Late in the autumn of 2002, as Pakistan’s military emerged from a bruising 10-month standoff with India, Brigadier Muhammad Zia was among a small group of officers tasked with rethinking how an increasingly powerful adversary could be contained. “India is highly volatile on its internal front,” he wrote, “due to numerous vulnerabilities, which, if agitated, could yield results out of proportion to the efforts put in”. Faultlines in Kashmir, the Northeast and Punjab, he suggested, could be employed as an “offensive option against India”.
Last week’s implosion of national security advisor-level talks has demonstrated that there is indeed a hidden hand that guides India-Pakistan engagement — the hand of the generals. Published in The Green Book, a collection of essays that, as scholar C. Christine Fair puts it, allows us to listen in to the Pakistan army talking to itself, Zia’s essay and others published with it offer us important insights into how the country’s generals see their strategic situation.
The collapse of the talks, clearly, had something to do with Delhi’s petulant insistence that there be no meeting with Kashmiri secessionists. It also had something to do with Islamabad’s efforts to drag Kashmir into the negotiations through the back door. However, it had far more to do with a core dynamic in Pakistan’s politics; with an army for which the jihad against India is, as scholar-diplomat Husain Haqqani puts it, “an existential imperative”. Indian policymakers have battered their heads against this stark fact for two generations now — and it will confront Prime Minister Narendra Modi, irrespective of the course his Pakistan policy takes now.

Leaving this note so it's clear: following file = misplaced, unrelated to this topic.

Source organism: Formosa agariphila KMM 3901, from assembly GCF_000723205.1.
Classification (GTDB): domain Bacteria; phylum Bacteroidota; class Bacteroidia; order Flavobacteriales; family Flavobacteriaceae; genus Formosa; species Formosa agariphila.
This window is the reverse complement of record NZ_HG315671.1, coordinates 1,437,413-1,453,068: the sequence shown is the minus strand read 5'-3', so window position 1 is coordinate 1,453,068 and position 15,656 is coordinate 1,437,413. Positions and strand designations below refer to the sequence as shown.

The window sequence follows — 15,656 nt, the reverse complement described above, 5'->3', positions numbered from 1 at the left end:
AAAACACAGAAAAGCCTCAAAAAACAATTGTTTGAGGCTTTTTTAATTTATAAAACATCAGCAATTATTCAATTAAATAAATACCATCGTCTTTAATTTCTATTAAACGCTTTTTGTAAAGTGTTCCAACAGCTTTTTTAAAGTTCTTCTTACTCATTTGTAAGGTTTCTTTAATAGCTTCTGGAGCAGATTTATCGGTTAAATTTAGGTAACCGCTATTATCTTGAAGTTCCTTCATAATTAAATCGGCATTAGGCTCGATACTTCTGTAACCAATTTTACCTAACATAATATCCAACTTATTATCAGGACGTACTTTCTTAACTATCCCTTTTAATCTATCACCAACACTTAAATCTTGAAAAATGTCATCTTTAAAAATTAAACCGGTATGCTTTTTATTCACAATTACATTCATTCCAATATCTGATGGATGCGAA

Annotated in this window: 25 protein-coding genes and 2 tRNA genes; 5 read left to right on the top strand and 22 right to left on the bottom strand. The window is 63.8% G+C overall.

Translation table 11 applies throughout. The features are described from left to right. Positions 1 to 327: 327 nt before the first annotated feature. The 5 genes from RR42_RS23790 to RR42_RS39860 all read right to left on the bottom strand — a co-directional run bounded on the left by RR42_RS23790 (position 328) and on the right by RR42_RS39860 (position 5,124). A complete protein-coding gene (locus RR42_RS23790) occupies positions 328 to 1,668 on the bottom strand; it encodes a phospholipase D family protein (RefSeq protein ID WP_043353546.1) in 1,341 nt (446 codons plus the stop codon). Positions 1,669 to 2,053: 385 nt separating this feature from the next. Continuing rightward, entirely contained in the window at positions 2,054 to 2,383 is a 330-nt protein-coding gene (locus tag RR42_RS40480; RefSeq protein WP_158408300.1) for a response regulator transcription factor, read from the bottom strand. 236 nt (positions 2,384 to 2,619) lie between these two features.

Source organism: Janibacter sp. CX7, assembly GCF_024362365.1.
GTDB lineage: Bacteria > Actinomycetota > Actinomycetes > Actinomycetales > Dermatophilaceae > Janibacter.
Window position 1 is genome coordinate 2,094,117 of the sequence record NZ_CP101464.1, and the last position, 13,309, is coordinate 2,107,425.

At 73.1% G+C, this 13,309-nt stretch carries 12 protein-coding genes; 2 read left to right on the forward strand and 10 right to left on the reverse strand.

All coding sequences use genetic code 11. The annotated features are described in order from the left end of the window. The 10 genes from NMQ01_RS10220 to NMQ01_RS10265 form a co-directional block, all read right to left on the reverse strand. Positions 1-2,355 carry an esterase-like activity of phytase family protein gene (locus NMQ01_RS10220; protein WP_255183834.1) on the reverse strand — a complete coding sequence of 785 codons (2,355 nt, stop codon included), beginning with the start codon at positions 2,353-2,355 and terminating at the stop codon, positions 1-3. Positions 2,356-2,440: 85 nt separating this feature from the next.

To illustrate the problem, it is worth revisiting 2008, when Prime Minister Manmohan Singh’s search for detente was in full flower, and peace seemed destined to break out. “India has never been a threat to Pakistan”, then President Asif Ali Zardari told the Wall Street Journal in his midtown Manhattan suite, “I, for one, and our democratic government is not scared of Indian influence abroad”. Yet, as we now know from investigations, Ajmal Kasab and nine other Lashkar-e-Toiba terrorists were at exactly that time making their preparations for 26/11. This is part of a pattern. In February 1999, Prime Minister Nawaz Sharif and Prime Minister Atal Bihari Vajpayee signed the Lahore Declaration, committing both countries “to implementing the Simla Agreement in letter and spirit”. Even as the Lahore agreement was being drafted, Pakistani troops were being trained to push their way across the Line of Control. For those seeking further historical evidence, there’s no shortage of examples: Pakistan talked peace on the eve of the 1965 war, and flatly denied its now well-documented sponsorship of irregulars who fought in 1947-48.
General Ashfaq Parvez Kayani’s subversion of the 2008 peace process, though, wasn’t some kind of mindless perfidy. Faced with an insurgency that threatened to overwhelm the Pakistani state, he saw anti-India jihadists, as well as political Islamists, as valuable allies. General Pervez Musharraf’s historic rupture with these groups had ended up stripping the Pakistan army of legitimacy.